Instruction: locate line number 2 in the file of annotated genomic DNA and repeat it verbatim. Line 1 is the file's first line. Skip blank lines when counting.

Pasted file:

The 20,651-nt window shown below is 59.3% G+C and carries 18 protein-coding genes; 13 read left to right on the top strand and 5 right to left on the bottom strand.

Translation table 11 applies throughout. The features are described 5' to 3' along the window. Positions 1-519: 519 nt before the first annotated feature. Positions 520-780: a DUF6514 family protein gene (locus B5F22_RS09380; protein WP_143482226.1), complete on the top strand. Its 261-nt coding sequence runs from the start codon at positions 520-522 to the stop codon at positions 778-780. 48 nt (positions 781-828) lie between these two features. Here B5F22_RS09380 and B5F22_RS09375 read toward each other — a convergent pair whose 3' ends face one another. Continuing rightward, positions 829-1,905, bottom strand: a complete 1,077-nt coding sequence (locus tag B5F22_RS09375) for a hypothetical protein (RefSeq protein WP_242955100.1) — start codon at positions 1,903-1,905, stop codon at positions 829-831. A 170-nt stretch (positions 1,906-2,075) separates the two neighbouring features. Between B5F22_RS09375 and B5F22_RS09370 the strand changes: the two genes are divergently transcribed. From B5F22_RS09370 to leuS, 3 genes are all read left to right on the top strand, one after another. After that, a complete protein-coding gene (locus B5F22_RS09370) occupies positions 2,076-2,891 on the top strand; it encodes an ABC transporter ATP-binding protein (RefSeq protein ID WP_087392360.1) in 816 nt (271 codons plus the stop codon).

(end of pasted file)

Translation table 11 applies throughout. The features are described 5' to 3' along the window. Positions 1-519: 519 nt before the first annotated feature. Positions 520-780: a DUF6514 family protein gene (locus B5F22_RS09380; protein WP_143482226.1), complete on the top strand. Its 261-nt coding sequence runs from the start codon at positions 520-522 to the stop codon at positions 778-780. 48 nt (positions 781-828) lie between these two features. Here B5F22_RS09380 and B5F22_RS09375 read toward each other — a convergent pair whose 3' ends face one another. Continuing rightward, positions 829-1,905, bottom strand: a complete 1,077-nt coding sequence (locus tag B5F22_RS09375) for a hypothetical protein (RefSeq protein WP_242955100.1) — start codon at positions 1,903-1,905, stop codon at positions 829-831. A 170-nt stretch (positions 1,906-2,075) separates the two neighbouring features. Between B5F22_RS09375 and B5F22_RS09370 the strand changes: the two genes are divergently transcribed. From B5F22_RS09370 to leuS, 3 genes are all read left to right on the top strand, one after another. After that, a complete protein-coding gene (locus B5F22_RS09370) occupies positions 2,076-2,891 on the top strand; it encodes an ABC transporter ATP-binding protein (RefSeq protein ID WP_087392360.1) in 816 nt (271 codons plus the stop codon).